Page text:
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Discussion Starter #1
Well the merger was approved today so how did XM Canada do over the last 5 plus years.

Stock was sold in 2005 at $15 a share.
Current price about $3 per share.
Result is an 80% loss to shareholders.

Shareholder Count
John Bitove promised a million subscribers by August 31st, 2010
Actual number of paying subs by August 31st, 2010 - 432,000

So Mr. Bitove's company lost shareholders 80% of their money in five years and didn't even get to half the number of promised shareholders.

Interestingly Sirius, the company that will own 58% of the combined company passed the 1 million paying subscriber mark in January 2010.
 

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I think many people will say it wasn't XM Canada's fault. They will simply say it was Howard Stern coming to Sirius.

Reasons I think (in order of importance) of why Sirius succeeded and XM didn't

  • In the beginning, Sirius offered more stations than XM in Canada at a better price.
  • Sirius was perceived as offering better reception outside of Canadian urban centers.
  • Sirius Canada out hustled and out marketed XM Canada. Paid more attention to the retail market while XM stuck with Automotive.
  • Howard Stern

In 2006, XM Canada was charging the same price as Sirius but Sirius was offering way more channels. I think once Sirius got the lead, the perception quickly became that they were the leader.

Sirius totally out marketed XM.

XM just assumed they didn't need to market because everyone would buy a car, get a free sub for three months then sign up.

Sirius went after the retail market and got high awareness so people bought the after market radios.
 

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Sirius may have offered more channels but XM had traditionally offered deeper playlists. That was a big reason why I chose it over the dogstar when I signed up in 2006.

Since the official demise of XM on November 12, 2008, the playlists have gotten crappier and the dj's more inane. While I agree the decades channels weren't that great pre-merger, they're an absolute disgrace now. MTV relics doing air time on 80's on 8? WTF?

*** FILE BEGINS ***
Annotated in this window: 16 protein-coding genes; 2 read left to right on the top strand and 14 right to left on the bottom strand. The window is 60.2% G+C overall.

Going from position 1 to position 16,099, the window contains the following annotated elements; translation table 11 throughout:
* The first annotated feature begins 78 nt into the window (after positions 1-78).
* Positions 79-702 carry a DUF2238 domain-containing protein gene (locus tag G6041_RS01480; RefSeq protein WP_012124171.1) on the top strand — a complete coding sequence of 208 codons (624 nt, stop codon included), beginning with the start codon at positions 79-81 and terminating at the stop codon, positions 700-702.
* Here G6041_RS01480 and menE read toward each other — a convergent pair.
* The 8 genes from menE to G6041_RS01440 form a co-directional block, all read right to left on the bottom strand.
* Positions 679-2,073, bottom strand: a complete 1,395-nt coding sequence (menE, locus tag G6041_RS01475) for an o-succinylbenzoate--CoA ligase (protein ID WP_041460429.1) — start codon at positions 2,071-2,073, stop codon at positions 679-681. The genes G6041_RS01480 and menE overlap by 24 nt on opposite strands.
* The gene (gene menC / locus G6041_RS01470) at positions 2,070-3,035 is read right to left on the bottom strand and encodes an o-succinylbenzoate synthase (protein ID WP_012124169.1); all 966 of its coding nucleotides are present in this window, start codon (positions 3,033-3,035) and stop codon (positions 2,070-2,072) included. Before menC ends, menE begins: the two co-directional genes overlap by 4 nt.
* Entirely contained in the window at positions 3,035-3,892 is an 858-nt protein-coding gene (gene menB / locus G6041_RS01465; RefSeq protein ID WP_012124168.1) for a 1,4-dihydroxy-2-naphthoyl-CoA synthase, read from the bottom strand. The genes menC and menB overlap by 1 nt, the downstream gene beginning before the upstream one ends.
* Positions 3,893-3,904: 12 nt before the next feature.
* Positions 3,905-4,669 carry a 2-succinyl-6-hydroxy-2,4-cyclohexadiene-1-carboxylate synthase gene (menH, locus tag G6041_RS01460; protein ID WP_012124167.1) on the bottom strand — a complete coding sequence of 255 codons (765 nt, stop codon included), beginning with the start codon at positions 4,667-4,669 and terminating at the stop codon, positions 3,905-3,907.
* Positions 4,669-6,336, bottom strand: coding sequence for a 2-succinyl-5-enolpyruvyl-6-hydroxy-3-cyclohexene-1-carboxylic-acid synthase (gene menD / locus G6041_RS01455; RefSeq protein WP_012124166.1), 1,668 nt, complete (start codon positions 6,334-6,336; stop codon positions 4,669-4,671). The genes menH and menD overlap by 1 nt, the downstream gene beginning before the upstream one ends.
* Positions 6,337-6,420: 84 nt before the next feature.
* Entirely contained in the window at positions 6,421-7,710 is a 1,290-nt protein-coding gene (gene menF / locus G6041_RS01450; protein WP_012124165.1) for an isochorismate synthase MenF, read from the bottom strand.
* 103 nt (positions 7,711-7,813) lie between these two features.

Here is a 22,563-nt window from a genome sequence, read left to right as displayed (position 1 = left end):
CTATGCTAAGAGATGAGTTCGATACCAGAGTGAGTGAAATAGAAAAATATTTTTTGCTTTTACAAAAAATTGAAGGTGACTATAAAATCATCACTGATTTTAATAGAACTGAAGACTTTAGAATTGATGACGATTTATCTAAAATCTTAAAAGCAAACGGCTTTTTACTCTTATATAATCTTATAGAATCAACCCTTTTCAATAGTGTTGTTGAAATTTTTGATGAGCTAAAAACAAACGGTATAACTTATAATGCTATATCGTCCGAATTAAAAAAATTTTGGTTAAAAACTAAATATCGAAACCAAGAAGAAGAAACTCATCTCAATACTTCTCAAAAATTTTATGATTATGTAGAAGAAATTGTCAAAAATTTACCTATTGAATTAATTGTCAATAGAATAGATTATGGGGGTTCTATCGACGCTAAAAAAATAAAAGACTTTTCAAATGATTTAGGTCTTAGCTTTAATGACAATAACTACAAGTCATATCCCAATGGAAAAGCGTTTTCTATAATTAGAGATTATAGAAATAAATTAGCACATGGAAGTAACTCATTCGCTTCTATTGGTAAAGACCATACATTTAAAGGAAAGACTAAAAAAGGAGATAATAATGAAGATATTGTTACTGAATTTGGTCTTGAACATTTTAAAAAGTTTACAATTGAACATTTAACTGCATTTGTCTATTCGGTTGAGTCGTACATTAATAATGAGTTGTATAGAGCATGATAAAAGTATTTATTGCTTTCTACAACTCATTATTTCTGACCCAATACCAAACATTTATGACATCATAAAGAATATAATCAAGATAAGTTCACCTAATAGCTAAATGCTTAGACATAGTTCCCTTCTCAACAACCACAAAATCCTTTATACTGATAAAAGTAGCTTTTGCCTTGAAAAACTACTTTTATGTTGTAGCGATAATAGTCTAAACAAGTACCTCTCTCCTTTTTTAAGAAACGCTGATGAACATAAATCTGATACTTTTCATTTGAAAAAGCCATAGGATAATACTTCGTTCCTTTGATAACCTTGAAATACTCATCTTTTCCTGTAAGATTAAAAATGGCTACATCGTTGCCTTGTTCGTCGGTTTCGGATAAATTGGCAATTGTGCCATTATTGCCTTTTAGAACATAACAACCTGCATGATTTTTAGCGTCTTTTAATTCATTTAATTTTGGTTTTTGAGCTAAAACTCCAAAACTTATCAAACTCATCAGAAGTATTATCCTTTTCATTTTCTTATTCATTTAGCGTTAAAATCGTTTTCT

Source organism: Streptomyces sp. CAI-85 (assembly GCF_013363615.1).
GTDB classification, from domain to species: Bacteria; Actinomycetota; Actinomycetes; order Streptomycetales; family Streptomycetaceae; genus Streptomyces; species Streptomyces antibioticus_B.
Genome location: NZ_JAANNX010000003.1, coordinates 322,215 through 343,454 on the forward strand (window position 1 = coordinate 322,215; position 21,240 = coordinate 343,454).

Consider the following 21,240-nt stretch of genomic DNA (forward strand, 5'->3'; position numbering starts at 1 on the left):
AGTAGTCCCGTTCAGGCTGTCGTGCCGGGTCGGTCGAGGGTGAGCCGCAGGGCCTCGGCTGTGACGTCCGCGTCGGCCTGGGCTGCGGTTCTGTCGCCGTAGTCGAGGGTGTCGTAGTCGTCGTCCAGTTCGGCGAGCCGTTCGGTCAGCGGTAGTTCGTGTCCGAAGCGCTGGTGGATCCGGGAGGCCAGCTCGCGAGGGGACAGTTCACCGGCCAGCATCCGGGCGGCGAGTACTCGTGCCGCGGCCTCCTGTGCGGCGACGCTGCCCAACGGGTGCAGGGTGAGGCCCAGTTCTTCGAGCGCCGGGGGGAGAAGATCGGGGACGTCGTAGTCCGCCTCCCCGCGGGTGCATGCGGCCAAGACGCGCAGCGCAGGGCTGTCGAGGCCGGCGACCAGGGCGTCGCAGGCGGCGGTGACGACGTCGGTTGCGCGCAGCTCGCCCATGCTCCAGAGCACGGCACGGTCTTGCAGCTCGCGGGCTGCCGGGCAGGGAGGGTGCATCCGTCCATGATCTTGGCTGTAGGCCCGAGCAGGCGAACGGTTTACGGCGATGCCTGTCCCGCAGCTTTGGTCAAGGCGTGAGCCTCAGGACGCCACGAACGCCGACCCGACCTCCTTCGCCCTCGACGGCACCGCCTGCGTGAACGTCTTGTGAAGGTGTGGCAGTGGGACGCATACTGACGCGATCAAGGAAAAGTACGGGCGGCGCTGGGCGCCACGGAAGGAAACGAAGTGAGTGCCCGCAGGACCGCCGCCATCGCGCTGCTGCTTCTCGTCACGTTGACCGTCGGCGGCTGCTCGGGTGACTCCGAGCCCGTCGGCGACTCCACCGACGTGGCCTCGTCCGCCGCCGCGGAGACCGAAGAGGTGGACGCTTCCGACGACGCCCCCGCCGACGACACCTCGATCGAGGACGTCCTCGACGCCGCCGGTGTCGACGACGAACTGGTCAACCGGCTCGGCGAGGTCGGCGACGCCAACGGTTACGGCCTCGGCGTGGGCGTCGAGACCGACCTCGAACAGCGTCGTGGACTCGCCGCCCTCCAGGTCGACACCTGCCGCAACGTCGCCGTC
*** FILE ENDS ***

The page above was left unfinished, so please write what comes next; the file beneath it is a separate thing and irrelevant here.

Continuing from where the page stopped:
Anyway, just my $0.02.
 

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Discussion Starter #5
. That was a big reason why I chose it over the dogstar when I signed up in 2006.
But you were the minority.

Anyway, the thread is not about why you signed up to XM. The thread is about the fact that XM Canada failed in the marketplace and why.
 

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the part i find confusing is that XM had most of the sports that Canadians want like the NHL. i understand one of the reasons in the US Sirius started surpassing XM was because they had the NFL and NASCAR.
 

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Discussion Starter #7
I don't think NHL really is a big draw. Most people listen to the home team which is usually broadcast on AM radio.

In Toronto, the low end AM stations can be heard 100 miles away from the CN tower so who needs satellite radio? I'm sure that's true for Montreal, Vancouver, Ottawa, and Calgary which accounts for a large portion of the Canadian population.
 

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you know you're right about that i forgot about this fact. also i remembered my friend telling me on his XM sub now they started charging for online listening which might have put the final nail in the coffin for XM
 

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For me, when I initially signed up, having CBC partner with Sirius meant a better chance of survival. I have both now, but have yet to pay XM a cent for my car sub, which we've had for 14 months.